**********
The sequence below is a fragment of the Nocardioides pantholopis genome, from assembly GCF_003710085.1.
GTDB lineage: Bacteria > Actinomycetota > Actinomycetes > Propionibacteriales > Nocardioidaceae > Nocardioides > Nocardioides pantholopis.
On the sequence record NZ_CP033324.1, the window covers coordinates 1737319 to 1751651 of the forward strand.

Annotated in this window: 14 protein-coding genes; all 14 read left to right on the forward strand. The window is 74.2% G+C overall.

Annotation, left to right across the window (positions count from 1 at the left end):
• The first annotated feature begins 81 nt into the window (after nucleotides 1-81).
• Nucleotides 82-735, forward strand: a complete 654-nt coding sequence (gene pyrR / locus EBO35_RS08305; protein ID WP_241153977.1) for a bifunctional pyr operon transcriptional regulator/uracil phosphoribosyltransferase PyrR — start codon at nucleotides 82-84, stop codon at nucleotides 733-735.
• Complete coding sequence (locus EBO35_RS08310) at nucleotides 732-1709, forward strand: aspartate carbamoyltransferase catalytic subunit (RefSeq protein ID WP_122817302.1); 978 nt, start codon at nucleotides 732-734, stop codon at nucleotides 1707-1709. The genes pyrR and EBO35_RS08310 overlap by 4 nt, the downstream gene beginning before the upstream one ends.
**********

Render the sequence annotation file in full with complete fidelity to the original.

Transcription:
The sequence below is a fragment of the Nocardioides pantholopis genome, from assembly GCF_003710085.1.
GTDB lineage: Bacteria > Actinomycetota > Actinomycetes > Propionibacteriales > Nocardioidaceae > Nocardioides > Nocardioides pantholopis.
On the sequence record NZ_CP033324.1, the window covers coordinates 1737319 to 1751651 of the forward strand.

Annotated in this window: 14 protein-coding genes; all 14 read left to right on the forward strand. The window is 74.2% G+C overall.

Annotation, left to right across the window (positions count from 1 at the left end):
• The first annotated feature begins 81 nt into the window (after nucleotides 1-81).
• Nucleotides 82-735, forward strand: a complete 654-nt coding sequence (gene pyrR / locus EBO35_RS08305; protein ID WP_241153977.1) for a bifunctional pyr operon transcriptional regulator/uracil phosphoribosyltransferase PyrR — start codon at nucleotides 82-84, stop codon at nucleotides 733-735.
• Complete coding sequence (locus EBO35_RS08310) at nucleotides 732-1709, forward strand: aspartate carbamoyltransferase catalytic subunit (RefSeq protein ID WP_122817302.1); 978 nt, start codon at nucleotides 732-734, stop codon at nucleotides 1707-1709. The genes pyrR and EBO35_RS08310 overlap by 4 nt, the downstream gene beginning before the upstream one ends.